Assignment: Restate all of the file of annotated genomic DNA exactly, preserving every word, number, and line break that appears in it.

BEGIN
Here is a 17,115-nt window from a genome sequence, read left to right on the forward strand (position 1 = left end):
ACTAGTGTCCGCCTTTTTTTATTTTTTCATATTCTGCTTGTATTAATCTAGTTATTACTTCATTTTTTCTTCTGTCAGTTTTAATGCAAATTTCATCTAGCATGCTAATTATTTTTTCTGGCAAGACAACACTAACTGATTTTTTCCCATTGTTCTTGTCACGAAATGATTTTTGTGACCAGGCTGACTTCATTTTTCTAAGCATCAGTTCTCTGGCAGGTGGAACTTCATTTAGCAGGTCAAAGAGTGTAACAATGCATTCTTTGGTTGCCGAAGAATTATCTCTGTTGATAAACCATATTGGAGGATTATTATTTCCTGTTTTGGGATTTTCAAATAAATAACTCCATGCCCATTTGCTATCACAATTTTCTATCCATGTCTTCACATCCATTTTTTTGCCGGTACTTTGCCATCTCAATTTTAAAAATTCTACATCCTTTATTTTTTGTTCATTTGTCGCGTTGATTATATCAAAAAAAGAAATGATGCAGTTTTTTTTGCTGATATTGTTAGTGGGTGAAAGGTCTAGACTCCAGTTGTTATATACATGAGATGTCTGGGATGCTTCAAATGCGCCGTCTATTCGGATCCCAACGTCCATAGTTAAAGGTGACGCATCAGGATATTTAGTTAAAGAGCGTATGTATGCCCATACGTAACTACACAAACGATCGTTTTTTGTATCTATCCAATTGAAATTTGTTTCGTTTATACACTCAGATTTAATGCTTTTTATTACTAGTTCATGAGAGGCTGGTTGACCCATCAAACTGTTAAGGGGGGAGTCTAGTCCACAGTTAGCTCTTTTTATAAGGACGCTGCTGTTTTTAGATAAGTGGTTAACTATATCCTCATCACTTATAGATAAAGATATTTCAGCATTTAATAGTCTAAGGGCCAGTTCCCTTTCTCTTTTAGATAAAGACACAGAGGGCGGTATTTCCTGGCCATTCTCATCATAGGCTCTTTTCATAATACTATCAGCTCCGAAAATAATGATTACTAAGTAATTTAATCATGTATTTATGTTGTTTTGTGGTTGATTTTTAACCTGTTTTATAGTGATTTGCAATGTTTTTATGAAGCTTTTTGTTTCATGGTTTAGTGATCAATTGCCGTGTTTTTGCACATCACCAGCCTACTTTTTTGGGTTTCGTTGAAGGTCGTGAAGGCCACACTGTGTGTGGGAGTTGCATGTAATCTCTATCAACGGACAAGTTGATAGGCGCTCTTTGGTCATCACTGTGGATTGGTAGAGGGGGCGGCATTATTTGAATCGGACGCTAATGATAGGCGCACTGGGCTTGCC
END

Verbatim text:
Here is a 17,115-nt window from a genome sequence, read left to right on the forward strand (position 1 = left end):
ACTAGTGTCCGCCTTTTTTTATTTTTTCATATTCTGCTTGTATTAATCTAGTTATTACTTCATTTTTTCTTCTGTCAGTTTTAATGCAAATTTCATCTAGCATGCTAATTATTTTTTCTGGCAAGACAACACTAACTGATTTTTTCCCATTGTTCTTGTCACGAAATGATTTTTGTGACCAGGCTGACTTCATTTTTCTAAGCATCAGTTCTCTGGCAGGTGGAACTTCATTTAGCAGGTCAAAGAGTGTAACAATGCATTCTTTGGTTGCCGAAGAATTATCTCTGTTGATAAACCATATTGGAGGATTATTATTTCCTGTTTTGGGATTTTCAAATAAATAACTCCATGCCCATTTGCTATCACAATTTTCTATCCATGTCTTCACATCCATTTTTTTGCCGGTACTTTGCCATCTCAATTTTAAAAATTCTACATCCTTTATTTTTTGTTCATTTGTCGCGTTGATTATATCAAAAAAAGAAATGATGCAGTTTTTTTTGCTGATATTGTTAGTGGGTGAAAGGTCTAGACTCCAGTTGTTATATACATGAGATGTCTGGGATGCTTCAAATGCGCCGTCTATTCGGATCCCAACGTCCATAGTTAAAGGTGACGCATCAGGATATTTAGTTAAAGAGCGTATGTATGCCCATACGTAACTACACAAACGATCGTTTTTTGTATCTATCCAATTGAAATTTGTTTCGTTTATACACTCAGATTTAATGCTTTTTATTACTAGTTCATGAGAGGCTGGTTGACCCATCAAACTGTTAAGGGGGGAGTCTAGTCCACAGTTAGCTCTTTTTATAAGGACGCTGCTGTTTTTAGATAAGTGGTTAACTATATCCTCATCACTTATAGATAAAGATATTTCAGCATTTAATAGTCTAAGGGCCAGTTCCCTTTCTCTTTTAGATAAAGACACAGAGGGCGGTATTTCCTGGCCATTCTCATCATAGGCTCTTTTCATAATACTATCAGCTCCGAAAATAATGATTACTAAGTAATTTAATCATGTATTTATGTTGTTTTGTGGTTGATTTTTAACCTGTTTTATAGTGATTTGCAATGTTTTTATGAAGCTTTTTGTTTCATGGTTTAGTGATCAATTGCCGTGTTTTTGCACATCACCAGCCTACTTTTTTGGGTTTCGTTGAAGGTCGTGAAGGCCACACTGTGTGTGGGAGTTGCATGTAATCTCTATCAACGGACAAGTTGATAGGCGCTCTTTGGTCATCACTGTGGATTGGTAGAGGGGGCGGCATTATTTGAATCGGACGCTAATGATAGGCGCACTGGGCTTGCC